This probably seems way over the top, but interesting nonetheless. I looked at the cubic inch displacement of a Honda VT1100, and did some calculations to determine that at 14000rpm, the CFM it could produce maybe be as high as 217. I have heard of conversions like this before though, and apparently they can’t go above 120 psi. I don’t know much about what I’m talking about, which is why I’m asking here. My idea is utilizing a significant portion of rear of my car, and mounting the engine to one of the rear control arms. A chain belt would be hooked to the rear axle and engine, and the motion of the rear axle would drive the engine. Of course, this is only theoretical. What are your thoughts?
I know a K5LA only uses 150 CFM, so if this feasible, you could use a five gallon tank, and you could keep on blasting endlessly if you wanted. The issue I see is having a pressure switch that can handle being consistently turned on and off several times a minute, and having a blow-off valve that could dump air fast enough to prevent an explosion if anything ever went wrong, as this would be a compressor that could possibly fill a five gallon tank faster than a K5LA could dump it.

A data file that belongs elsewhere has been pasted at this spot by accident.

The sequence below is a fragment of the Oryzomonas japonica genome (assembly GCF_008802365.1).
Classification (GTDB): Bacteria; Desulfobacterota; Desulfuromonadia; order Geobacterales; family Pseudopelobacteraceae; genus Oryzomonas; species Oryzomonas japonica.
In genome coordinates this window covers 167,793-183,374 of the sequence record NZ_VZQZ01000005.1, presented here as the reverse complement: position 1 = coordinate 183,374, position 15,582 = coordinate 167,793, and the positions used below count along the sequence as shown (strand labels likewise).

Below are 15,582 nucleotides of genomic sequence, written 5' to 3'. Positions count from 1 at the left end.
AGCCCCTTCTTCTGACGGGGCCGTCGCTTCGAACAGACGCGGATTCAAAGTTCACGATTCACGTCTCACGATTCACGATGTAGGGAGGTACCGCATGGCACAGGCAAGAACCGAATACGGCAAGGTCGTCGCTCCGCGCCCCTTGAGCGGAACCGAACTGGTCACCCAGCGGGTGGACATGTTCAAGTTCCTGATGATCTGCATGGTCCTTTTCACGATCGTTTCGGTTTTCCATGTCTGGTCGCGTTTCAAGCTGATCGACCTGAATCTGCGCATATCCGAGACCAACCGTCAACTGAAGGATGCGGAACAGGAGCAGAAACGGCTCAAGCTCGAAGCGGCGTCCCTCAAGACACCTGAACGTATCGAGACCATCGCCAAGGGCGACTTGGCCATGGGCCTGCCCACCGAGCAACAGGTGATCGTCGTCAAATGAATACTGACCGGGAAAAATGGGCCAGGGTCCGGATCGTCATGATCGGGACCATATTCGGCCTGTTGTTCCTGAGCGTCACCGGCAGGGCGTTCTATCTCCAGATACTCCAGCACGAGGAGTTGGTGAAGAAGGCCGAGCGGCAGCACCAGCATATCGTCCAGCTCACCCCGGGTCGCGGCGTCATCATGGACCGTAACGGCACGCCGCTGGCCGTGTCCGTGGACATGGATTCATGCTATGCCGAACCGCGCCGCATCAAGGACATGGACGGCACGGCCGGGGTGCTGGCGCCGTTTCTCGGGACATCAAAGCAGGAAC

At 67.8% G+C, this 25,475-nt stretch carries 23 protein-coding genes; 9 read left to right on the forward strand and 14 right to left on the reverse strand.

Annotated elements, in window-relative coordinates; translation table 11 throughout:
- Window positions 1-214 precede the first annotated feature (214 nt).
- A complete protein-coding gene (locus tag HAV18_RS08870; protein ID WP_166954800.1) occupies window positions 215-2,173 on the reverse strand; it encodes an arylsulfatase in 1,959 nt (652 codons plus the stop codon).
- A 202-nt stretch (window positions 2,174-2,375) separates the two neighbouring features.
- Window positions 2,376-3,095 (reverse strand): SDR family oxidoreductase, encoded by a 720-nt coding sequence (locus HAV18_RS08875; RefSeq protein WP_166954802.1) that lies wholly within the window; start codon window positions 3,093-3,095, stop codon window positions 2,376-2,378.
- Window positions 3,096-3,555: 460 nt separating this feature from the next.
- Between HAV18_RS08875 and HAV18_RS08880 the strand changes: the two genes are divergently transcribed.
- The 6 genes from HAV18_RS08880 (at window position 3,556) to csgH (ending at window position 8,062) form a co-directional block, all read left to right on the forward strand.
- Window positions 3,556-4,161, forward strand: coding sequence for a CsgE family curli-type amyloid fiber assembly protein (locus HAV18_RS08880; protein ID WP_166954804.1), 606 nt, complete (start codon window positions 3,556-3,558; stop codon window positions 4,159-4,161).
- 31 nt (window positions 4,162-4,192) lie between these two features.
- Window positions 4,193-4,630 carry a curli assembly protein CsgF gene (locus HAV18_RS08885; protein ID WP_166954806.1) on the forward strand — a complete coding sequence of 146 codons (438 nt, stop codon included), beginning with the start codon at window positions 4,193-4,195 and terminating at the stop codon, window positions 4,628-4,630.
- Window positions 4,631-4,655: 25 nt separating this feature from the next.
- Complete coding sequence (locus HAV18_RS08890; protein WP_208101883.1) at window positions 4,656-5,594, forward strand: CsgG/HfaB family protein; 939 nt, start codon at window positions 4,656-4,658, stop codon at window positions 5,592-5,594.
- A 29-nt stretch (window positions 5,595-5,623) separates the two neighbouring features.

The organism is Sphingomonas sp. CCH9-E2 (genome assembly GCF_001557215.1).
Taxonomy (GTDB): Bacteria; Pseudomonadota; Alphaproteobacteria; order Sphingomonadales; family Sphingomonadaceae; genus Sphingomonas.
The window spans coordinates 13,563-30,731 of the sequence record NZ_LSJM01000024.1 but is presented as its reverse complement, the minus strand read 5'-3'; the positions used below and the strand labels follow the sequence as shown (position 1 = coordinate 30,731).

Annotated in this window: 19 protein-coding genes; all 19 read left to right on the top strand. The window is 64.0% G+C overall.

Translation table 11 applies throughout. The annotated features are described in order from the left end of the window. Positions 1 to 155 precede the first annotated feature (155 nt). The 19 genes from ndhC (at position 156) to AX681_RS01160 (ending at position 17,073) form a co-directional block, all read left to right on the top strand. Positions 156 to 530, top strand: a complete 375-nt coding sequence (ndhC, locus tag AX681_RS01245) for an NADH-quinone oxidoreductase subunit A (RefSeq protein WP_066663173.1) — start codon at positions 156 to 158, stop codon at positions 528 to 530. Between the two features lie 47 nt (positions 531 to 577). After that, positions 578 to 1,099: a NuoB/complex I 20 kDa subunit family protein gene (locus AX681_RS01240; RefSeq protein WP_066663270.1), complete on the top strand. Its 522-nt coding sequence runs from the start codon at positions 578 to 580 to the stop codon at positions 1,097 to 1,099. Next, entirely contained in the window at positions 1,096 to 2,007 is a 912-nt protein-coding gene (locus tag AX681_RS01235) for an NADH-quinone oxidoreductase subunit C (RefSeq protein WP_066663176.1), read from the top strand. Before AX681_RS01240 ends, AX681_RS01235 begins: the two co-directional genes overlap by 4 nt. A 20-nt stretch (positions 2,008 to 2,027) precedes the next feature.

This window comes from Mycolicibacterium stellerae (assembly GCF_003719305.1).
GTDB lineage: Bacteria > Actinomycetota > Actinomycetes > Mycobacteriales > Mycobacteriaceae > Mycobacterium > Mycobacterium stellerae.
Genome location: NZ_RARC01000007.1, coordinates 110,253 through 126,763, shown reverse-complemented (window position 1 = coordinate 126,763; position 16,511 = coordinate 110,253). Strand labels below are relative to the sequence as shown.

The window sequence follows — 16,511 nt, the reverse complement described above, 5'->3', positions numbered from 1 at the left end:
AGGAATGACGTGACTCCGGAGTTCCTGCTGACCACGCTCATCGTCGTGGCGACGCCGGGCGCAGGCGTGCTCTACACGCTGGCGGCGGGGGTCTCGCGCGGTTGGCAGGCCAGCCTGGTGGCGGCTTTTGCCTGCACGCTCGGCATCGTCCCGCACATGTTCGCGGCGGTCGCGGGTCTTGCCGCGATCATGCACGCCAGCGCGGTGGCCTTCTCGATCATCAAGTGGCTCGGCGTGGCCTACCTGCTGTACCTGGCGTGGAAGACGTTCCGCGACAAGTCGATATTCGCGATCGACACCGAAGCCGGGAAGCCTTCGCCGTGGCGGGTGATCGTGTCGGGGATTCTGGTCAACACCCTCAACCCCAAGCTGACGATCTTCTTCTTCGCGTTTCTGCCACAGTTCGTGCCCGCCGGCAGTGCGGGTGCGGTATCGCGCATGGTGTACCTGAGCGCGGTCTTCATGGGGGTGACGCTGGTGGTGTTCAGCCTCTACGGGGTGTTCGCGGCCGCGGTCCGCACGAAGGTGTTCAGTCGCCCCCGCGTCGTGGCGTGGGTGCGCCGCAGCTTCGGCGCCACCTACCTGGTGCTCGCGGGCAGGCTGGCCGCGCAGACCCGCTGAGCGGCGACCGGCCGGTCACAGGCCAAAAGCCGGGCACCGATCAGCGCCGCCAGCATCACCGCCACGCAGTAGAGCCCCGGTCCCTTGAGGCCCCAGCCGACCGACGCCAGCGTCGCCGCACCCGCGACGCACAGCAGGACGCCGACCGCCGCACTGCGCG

If successful, it would pretty cool for the average horn collector to go out in the woods, and blast the horn for a good 10 minutes. Even better for a rail cart excursion run, or if your home sports team wins a championship.
Again, all theoretical. I’m really interested in running a dual York 210 setup though. 55 CFM at 4000rpm is pretty amazing still. I have been interested in the Mopar RV2 as well, but I don’t know enough about its performance to make any judgements.